Lauren Pedeliski is upfront. She knows many kids go through less-than-ideal childhoods. But while she doesn’t like to dwell on her past, she likely has experienced more trauma than most – abuse that led to anger, self-harm and suicidal thoughts.
“I guess I can say I went through kind of a crappy childhood,” says Lauren, 14.
Lauren stands next to Giselle, a gentle horse with a rich brown coat and a floppy mane, as she recounts how she ended up at Corral Riding Academy, a program that she says saved her life. With Lauren’s glittery eye shadow and upbeat personality, it’s hard to imagine the despair she felt when she arrived at the horse farm on Kildaire Farm Road.
She speaks profoundly, though, and with excitement, about the healing powers of the rescue horses she’s worked with and why her outlook on life has completely changed. It’s remarkable that pairing a girl, one who has struggled in life, with a rescue horse can transform them both.
“I feel like Giselle is a role model in my life, to be honest,” she says of the horse who came to Corral pregnant and angry. “We’re both still alive. I feel like she kind of reflects survival and making it through and not just giving up.”
Corral Riding Academy isn’t giving up, either, as it tries to raise $1 million by June to allow it to stay at its peaceful home in the southern part of Cary. The Christian nonprofit has been there since founder and president Joy Currey and her husband, Robert, started it on her family’s 50-acre property south of Ten-Ten Road in 2008.
But her father, Thad Busbice, 83, has been a farmer all his life and is ready to retire. His daughter has been given the first shot at buying the property that she’s been renting – about 10 acres – near where her parents still live. The fundraising recently hit a critical half-million mark.
Currey said her father has no plans and no desire to sell it to developers, although they’re eagerly circling.
Currey said she never thought it would be possible to keep Corral there when it first started. That changed when the community invested $500,000 and countless volunteer hours to help the farm and its participants flourish.
About 120 girls have gone through the program, with 80 percent of them having experienced trauma, neglect and abuse. They’ve left with better grades, higher self-esteem and healthier relationships with others. All go to college, with many earning scholarships.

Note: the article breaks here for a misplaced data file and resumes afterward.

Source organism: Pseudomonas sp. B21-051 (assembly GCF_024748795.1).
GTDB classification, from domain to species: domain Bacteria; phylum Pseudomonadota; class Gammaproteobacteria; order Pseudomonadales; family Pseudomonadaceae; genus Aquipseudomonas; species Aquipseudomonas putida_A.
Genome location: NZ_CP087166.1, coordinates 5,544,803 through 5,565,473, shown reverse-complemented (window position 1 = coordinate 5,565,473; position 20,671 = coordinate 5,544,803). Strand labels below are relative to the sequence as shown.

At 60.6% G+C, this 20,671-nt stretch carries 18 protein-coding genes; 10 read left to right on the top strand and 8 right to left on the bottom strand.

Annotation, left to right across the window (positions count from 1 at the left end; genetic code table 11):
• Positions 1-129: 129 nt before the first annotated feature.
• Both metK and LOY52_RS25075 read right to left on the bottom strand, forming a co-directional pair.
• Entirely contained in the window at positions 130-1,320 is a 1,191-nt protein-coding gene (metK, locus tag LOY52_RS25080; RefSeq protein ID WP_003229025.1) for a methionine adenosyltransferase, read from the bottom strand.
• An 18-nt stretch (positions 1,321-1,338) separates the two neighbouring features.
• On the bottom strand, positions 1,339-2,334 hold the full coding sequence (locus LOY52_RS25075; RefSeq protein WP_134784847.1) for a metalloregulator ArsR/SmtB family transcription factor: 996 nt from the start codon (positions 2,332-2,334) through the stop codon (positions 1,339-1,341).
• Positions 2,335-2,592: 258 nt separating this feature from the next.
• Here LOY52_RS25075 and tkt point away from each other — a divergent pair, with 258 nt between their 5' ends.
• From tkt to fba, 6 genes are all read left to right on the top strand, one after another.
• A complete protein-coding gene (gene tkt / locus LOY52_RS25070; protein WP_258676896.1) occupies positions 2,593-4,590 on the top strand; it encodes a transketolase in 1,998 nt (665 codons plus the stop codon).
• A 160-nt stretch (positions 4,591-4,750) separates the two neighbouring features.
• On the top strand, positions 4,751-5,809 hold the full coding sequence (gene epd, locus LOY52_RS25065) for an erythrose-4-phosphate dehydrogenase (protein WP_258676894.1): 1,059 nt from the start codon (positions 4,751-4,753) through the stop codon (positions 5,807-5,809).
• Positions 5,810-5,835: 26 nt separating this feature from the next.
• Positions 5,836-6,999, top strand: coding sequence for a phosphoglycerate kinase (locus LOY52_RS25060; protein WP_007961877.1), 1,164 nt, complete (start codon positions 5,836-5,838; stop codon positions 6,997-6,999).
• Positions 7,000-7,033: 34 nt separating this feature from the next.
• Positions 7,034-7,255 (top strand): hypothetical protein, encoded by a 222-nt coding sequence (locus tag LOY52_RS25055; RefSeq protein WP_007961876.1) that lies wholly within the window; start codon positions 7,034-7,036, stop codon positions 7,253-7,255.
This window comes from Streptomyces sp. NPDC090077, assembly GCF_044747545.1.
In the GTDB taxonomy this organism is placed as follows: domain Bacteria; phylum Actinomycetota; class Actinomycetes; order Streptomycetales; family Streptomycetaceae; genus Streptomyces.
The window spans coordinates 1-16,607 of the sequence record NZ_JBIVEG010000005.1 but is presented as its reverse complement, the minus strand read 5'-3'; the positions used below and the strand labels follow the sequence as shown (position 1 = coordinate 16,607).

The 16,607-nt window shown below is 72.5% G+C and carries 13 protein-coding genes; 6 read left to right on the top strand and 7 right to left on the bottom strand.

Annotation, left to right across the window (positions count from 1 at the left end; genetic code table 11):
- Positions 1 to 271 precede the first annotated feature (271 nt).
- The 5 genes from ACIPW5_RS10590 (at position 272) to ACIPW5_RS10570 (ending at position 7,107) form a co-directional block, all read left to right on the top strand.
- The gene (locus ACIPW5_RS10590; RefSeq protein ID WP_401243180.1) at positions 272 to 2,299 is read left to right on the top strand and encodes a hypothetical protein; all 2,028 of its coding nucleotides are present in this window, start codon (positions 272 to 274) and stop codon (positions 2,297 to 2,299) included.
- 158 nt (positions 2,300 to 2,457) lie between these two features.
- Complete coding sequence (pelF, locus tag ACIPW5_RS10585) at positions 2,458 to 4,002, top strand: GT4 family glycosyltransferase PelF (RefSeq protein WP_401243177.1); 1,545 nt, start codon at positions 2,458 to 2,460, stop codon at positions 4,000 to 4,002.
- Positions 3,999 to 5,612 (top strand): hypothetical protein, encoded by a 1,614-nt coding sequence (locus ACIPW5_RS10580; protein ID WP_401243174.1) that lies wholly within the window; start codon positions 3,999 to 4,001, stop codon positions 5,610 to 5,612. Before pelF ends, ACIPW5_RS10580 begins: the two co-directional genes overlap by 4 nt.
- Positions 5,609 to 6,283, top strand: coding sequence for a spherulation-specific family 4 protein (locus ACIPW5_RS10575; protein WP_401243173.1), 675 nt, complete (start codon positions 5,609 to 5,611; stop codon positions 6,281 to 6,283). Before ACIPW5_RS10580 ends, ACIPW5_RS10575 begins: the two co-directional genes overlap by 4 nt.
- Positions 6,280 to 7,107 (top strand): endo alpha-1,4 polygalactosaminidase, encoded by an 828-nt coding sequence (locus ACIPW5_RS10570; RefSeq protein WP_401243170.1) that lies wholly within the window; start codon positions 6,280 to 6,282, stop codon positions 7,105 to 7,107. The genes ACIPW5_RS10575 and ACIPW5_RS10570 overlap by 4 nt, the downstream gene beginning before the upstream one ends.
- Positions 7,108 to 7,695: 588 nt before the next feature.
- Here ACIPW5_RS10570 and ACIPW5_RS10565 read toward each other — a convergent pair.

At the end of the day, the reason why we do this is we believe everyone who has become broken can become whole again.
Currey, 35, is passionate about keeping Corral at its current site to help even more girls like Lauren. She wants the location to remain accessible to those who need it, she said, and so the community can continue to play an active role in its success.
“It would be quite a lost asset,” she said. “Not only that, it would put us back several years of momentum if we had to go out and find another farm and rebuild all of this.”
Currey grew up in the 1800s farmhouse on the property with her four older siblings before her father built a larger two-story house nearby. She remembers the property being surrounded by farms. Now, it’s surrounded by subdivisions.
Financial contributions have enabled Corral to build an arena for the girls to practice their riding. Storr Office Environments and other donors funded the overhaul of the farmhouse, Currey’s first home, which had fallen into disrepair. Now it’s a professional office, kitchen and tutoring spot where the girls gather for afternoon snacks, Saturday meals and group discussions.
“What I do love about that story and so many others around this farm is, it is a story of redemption,” she said. “That old farmhouse should have been bulldozed over and was as broken as a house could be. ... It’s that rebirth we see across the board here with the girls, here with the horses and with the farm.”